Stream Morphology


Stream morphology is the study which examines the shape and movement of streams as regulated by rain or any other weather condition such as sediment transport and floods. It is important to note that the shape of a stream at any point in the network comes from a balance between the erosive force of the water that moves inside and the materials through or over which the water is moving. Stream morphology entails a watershed, river deposition, erosive activities, and floodplains. It does entail not only the elements within the stream but also those alongside the stream.

The main purpose of this lab experiment is to understand the way various factors affect the flow of a stream.

For the thicker book in activity 1, my hypothesis was; the stream is long as a result of the stream table’s steep incline. For the thinner book in activity 1, my hypothesis is; the stream is much short making the water to quickly pool up as a result of the small incline.

For the second activity, a thinner book was used. The stream was pre-dug to create a bigger Sinuosity than before. I anticipated that the stream would follow that path and all the calculations would increase considering the fact that the stream’s path had already been dug, so it did have to generate its own. This would have provided it with more distance and depth.

Materials and Methods

Water, ruler, camera, stopwatch, cookie sheet, plastic cup, cornmeal, and push pin.

In Activity 1, a single even layer of cornmeal was put in the cookie sheet, saturated in water and set to dry. The cookie sheet was filled half-way with water. For the thick and thin books, the cup was halfway filled with water and halfway on the books as well.

In Activity 2, on the thinner book, the cookie sheet was entirely filled with water, and a portion of the cookie sheet was left empty to be filled by the stream. The cup was placed hallway on the cookie sheet and halfway on the books.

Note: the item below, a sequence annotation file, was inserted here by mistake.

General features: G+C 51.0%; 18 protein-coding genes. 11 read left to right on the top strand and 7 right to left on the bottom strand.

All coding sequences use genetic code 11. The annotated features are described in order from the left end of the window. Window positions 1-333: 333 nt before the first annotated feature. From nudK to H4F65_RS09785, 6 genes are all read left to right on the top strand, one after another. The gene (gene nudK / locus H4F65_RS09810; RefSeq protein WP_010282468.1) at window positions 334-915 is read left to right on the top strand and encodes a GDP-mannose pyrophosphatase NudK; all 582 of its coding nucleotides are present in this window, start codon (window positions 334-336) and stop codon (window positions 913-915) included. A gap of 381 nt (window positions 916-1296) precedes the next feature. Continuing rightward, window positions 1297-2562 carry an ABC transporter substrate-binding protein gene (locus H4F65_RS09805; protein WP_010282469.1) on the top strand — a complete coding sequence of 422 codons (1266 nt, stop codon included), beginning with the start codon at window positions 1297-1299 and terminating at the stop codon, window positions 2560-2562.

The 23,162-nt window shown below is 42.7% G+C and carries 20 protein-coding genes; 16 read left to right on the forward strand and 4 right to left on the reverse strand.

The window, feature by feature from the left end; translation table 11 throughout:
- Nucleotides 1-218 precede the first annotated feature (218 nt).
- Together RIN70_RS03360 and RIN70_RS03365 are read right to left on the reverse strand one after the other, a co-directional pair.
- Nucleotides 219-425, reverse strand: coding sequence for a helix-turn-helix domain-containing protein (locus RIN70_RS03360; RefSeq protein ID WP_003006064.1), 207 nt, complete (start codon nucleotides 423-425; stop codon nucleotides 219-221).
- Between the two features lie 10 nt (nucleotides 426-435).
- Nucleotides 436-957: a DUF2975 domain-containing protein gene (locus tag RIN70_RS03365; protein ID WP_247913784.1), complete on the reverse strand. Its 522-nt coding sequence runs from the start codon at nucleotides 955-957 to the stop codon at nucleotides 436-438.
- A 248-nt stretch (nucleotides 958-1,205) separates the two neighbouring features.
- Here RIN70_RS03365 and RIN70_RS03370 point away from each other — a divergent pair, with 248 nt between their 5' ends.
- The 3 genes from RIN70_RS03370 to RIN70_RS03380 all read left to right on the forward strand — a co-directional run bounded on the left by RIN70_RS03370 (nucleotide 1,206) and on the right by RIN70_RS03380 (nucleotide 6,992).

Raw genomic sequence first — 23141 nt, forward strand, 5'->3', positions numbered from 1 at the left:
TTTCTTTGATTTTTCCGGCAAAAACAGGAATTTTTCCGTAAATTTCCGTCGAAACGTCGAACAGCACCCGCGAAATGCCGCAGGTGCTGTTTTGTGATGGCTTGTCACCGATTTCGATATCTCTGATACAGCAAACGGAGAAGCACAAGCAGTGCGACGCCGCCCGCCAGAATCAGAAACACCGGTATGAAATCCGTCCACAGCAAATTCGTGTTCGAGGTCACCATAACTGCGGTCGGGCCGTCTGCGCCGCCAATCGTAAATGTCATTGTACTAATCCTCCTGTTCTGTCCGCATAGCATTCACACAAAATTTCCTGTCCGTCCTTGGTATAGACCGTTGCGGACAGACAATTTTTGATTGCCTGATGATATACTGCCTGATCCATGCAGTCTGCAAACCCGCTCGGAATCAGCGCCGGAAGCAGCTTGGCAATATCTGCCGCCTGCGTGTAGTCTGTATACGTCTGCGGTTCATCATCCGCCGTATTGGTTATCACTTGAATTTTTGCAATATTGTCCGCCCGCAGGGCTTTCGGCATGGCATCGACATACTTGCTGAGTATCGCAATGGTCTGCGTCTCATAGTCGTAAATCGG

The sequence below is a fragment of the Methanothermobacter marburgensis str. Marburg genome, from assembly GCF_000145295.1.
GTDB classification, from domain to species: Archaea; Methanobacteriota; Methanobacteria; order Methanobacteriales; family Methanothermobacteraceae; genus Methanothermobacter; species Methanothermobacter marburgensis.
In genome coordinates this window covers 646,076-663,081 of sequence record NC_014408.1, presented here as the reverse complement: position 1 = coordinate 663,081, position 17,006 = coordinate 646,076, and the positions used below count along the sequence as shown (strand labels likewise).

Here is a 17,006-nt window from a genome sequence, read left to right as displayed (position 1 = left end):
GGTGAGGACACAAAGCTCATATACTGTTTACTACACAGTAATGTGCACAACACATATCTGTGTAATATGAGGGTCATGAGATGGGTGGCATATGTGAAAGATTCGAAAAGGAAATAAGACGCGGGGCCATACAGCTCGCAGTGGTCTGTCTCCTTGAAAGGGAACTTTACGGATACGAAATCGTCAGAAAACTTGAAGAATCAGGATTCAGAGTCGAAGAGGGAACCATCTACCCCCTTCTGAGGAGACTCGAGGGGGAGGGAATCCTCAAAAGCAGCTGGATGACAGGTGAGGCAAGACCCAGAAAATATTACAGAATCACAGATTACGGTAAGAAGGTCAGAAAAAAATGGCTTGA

Table 1 Data

  Trial Sinuosity Velocity (cm/s) Relief (cm) Gradient (cm)


Thicker Book

1 0.84 0.00058066667m/s 3.83cm 4.58cm


Thinner Book

1 1.26cm None 2.55cm 2.033


Table 2 Data

Trial Sinuosity Velocity (cm/s) Relief (cm) Gradient (cm)
1 1.084cm 0.00255 m/s 2.55cm 2.35cm



In Activity 1, I hypothesized that a longer stream would be created on the thicker book. But a small stream was created which started pooling everywhere. In the thinner book, I anticipated that a short stream would be generated and make the stream overflow and begin pooling up on the cornmeal. But the result of the experiment disapproved my thesis. The stream was shorter in the thicker book and longer in the thinner book.

In Activity 2, I anticipated that an increase in the calculations because the stream paths were created. The result confirmed my thesis.

When doing the lab experiment, there are several challenges I experienced. But understanding the various calculations struck me. I found it difficult to understand the concept of every calculation to get the required results. The Relief calculation, to be specific, is so difficult for me to understand but I will lastly get an idea.

To explore the effect of humans on the stream ecosystem, scientists can plants vegetation along the stream. This would help reduce erosion and enhance environmental or habitat conservation.




Gücker, B., & Boëchat, I. G. (2004). Stream morphology controls ammonium retention in tropical headwaters. Ecology, 85(10), 2818-2827.

Parker, G., Toro-Escobar, C. M., Ramey, M., & Beck, S. (2003). Effect of floodwater extraction on mountain stream morphology. Journal of Hydraulic Engineering, 129(11), 885-895.

Wohl, E., & Merritt, D. (2005). Prediction of mountain stream morphology. Water Resources Research, 41(8).